We have here, at the conclusion of Luke’s book, the same theme we saw in Acts 13 and 18. And in fact it is the theme that Acts 1:8 told us Luke was going to discuss. The Gospel started with Jews in Jerusalem, spread to the Samaritans and by Acts 13 had reached the Gentiles. From that point on we see Paul consistently rejected by the Jews and turning to the Gentiles in accordance with the calling he had received from the Lord Jesus.
Here in Acts 28 we see using the prophetic Scriptures to prove that God foreknew that the Jews in large part would reject the Gospel. And we see him reiterating the fact that God foreknew that the Gentiles would be more open to the message than the nation of Israel.
My interpretation of Acts 13:48b:
“…as many as were appointed to eternal life [according to the foreknowledge of God] believed.”
At this point my Calvinist brethren will accuse me of reading into the text. I will not deny that charge. But I will point out that by keeping in mind the biblical concept of exhaustive divine foreknowledge the verse fits in very well with the context. It takes nothing away from the biblical teaching of genuine responsibility that is affirmed throughout scripture, including in Acts 13:46. This also flows well with verse 27 that reminds us that the salvation of the Gentiles was not an accident of history, but was “according to the definite plan and foreknowledge of God” (Acts 2:23). God planned to save the Gentiles through faith, and he made this plan in conjunction with his foreknowledge of future human actions and decisions (Gal. 3:8, Rom. 8:28-29). Luke has used a theological point to give us a fuller appreciation of the significance of the historical events he is relating.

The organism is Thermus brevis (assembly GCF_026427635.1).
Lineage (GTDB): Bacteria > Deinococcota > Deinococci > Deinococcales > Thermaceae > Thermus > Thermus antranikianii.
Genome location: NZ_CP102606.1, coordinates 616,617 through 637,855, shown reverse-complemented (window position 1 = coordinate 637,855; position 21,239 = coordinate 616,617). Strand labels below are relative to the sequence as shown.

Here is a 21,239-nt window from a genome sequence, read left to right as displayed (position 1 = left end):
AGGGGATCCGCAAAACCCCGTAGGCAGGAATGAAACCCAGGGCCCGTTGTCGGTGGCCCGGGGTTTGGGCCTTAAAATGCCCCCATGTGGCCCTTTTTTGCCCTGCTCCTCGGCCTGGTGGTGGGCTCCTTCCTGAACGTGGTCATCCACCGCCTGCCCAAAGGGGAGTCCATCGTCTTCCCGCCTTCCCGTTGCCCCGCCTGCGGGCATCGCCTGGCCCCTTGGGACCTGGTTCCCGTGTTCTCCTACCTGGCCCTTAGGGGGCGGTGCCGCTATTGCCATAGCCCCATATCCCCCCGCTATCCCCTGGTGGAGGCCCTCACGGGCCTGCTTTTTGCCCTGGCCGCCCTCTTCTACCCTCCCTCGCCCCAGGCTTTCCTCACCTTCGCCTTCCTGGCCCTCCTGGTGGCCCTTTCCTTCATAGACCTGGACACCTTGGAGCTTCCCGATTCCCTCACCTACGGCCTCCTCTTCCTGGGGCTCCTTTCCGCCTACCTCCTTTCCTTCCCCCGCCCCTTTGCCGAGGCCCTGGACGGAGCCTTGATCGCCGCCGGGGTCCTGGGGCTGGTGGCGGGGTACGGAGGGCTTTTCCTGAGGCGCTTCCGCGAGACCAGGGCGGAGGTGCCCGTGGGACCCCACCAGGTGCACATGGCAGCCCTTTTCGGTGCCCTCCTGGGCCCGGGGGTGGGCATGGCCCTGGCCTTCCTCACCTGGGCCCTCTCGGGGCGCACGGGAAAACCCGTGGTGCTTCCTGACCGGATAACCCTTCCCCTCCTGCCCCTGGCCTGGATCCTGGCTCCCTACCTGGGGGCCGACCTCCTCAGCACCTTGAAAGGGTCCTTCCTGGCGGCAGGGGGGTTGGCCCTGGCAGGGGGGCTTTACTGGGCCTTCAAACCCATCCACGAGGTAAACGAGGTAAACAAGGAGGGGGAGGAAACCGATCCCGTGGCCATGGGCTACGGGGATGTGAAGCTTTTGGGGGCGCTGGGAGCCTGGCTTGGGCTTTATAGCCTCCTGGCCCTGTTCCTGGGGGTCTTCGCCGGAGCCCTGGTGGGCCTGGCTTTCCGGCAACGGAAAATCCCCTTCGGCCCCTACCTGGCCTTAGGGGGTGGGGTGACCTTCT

If this does still not clear me of guilt for reading into the text, let me just turn the tables by taking a look at the Calvinist interpretation of the verse. By doing this it will become clear that though the Arminian allows the biblical teaching of divine foreknowledge to inform his interpretation, the Calvinist brings a lot more into the text. Sure the Arminian brings a carry-on bag, but the Calvinist checks-in a couple extra bags, and has to pay an overweight fee on top of that!
“…as many as were appointed to eternal life [according to the unilaterally predetermined plan of God] believed [by the irresistible grace of God that regenerated them without them playing any role whatsoever and thus made it impossible for them to remain in unbelief].”
To Be Continued…